Optimize with a SATA RAID Storage Solution
Range of capacities as low as $1250 per TB. Ideal if you currently rely on servers/disks/JBODs
There’s more to being a code slinger than late nights, coffee, and grey cubicles. In this first installment of The Full Java Life, Matthew Heusser travels to Las Vegas, Nevada, to talk to William Weiss, a veteren Java programmer for Zappos.com. Weiss talks about his career trajectory, life at Zappos, why he's not interested in management, and what Java tools he finds currently most exciting, as well as indispensable.
A few months ago I ran into a video produced by our friends at Oracle called "The Java Life Rap Music Video" (see Resources). The video is funny. It includes standard stereotypes like the geek with the high-water pants and horn-rimmed glasses. One scene is a late-night pizza session where, In the background, we see an old data center with wires everywhere, dimly-lit grey cubicles, Cheetos and Red Bull in the on-site vending machine.
Why is "Java Life" funny? Maybe because it's a little too true. Here's the question, though: is the best thing about living the Java life really getting a Herman Miller Aeron Chair? Is there something wrong with a programmer who is still programming after 10 years or more, rather than switching over to management?
I don't think so, and I hope you don't either.
The Full Java Life is a new JavaWorld series that asks how Java developers really work. What keeps mid-to-senior technical professionals engaged with programming and how do they create lives that escape the cliches of grey cubicles, coffee stains, and geek pride? What inspires young guns to do their best work, and how do they temper and hone themselves into the seasoned programmers their profession needs them to become? How do career programmers break out of the cubicle, or make peace with it? These are some of the questions I'll ask with this series, interviewing one developer at a time to find out what we can learn from each other about living a full Java life.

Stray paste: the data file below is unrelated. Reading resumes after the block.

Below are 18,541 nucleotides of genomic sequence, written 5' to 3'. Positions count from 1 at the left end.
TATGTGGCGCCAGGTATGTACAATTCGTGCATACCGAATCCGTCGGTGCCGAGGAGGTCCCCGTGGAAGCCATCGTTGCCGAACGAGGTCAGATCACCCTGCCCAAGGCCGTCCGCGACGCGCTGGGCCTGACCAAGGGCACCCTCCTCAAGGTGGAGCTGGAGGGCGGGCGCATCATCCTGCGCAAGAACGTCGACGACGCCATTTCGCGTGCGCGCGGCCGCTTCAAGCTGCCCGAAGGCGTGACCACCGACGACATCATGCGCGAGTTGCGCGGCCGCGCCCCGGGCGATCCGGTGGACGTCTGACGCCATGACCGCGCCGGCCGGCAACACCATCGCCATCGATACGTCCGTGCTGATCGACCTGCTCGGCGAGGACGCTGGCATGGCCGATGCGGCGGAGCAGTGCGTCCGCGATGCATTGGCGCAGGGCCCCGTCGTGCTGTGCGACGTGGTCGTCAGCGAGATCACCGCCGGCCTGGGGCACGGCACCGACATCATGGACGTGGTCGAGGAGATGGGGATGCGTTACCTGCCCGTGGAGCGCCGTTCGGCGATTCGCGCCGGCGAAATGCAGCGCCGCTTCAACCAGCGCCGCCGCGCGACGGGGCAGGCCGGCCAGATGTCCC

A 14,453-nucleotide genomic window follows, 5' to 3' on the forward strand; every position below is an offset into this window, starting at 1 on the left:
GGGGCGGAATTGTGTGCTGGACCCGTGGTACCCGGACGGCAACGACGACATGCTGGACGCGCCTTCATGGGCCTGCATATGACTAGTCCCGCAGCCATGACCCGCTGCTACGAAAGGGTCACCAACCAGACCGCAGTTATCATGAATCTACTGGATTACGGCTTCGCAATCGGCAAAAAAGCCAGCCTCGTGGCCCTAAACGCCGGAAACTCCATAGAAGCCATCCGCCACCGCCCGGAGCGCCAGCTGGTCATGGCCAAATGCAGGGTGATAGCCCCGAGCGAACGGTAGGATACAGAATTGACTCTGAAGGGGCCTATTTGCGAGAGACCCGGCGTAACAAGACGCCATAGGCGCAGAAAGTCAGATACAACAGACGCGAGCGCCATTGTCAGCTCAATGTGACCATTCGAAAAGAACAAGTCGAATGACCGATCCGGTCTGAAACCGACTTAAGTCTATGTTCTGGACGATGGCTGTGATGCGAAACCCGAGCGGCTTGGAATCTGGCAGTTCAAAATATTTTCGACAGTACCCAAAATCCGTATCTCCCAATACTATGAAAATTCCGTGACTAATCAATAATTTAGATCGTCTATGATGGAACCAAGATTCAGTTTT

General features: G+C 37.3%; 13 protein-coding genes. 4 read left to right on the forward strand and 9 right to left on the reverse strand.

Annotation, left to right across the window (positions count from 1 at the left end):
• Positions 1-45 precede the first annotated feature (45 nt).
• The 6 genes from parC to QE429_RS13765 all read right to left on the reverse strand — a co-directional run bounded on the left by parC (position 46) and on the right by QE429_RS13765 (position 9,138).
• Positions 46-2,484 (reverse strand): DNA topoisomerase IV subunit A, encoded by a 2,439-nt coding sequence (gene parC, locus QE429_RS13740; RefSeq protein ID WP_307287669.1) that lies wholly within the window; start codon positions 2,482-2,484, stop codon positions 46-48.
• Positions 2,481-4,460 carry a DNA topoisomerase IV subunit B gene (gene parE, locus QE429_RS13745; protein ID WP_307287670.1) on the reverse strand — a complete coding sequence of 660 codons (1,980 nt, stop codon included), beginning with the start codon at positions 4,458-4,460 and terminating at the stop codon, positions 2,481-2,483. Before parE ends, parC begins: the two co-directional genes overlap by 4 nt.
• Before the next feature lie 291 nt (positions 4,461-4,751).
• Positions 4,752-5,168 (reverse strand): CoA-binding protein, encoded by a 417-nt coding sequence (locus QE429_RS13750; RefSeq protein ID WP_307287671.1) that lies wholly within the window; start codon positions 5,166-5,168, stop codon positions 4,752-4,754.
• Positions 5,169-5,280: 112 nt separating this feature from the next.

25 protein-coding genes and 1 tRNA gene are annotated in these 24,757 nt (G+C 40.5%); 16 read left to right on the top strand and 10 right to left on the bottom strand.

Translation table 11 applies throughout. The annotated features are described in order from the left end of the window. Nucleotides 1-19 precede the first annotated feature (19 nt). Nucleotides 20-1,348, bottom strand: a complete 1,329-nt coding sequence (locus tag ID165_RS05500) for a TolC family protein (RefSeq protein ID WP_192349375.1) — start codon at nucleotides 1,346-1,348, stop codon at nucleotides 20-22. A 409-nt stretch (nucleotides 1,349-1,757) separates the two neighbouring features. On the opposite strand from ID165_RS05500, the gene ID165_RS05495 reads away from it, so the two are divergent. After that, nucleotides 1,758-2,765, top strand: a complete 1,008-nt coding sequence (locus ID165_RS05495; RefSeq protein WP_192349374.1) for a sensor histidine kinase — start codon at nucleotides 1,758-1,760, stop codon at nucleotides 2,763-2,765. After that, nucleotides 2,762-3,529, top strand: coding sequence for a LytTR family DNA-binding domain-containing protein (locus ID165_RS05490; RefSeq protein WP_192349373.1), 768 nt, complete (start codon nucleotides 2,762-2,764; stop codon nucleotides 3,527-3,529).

For this first episode I travelled to Henderson, Nevada, to interview William Weiss, a programmer at Zappos.com.
You know Zappos, it's that little company that grew from startup in 1999 to $1.01 billion in sales in 2008, when it sold to Amazon for 10 million shares of common stock. Today, the company is a wholly owned division of Amazon.com with stock worth around $1.2 billion.
The ethic at Zappos is service, the motto is to deliver happiness. That's also the title of the book by Tony Hsieh, the company's CEO and co-founder. Zappos takes its service ethic seriously, too; the car it sent to pick me up was painted with big white letters promising to "Bring the wow."
The offices at Zappos are actually fun. The environment is freewheeling, and outside of the call center (where someone has to be on the phones at all times) no one watches the clock.
When I asked whom I should interview for this series, Director of Software Development Rick Duggan suggested that I talk to William (Bill) Weiss. According to Duggan, Bill is serious programmer who takes his craft seriously, and has made a personal commitment to Java. Several of Bill's projects have become internal tools that people actually use -- and like. Other programmers go to Bill when they get stuck, and many look up to him.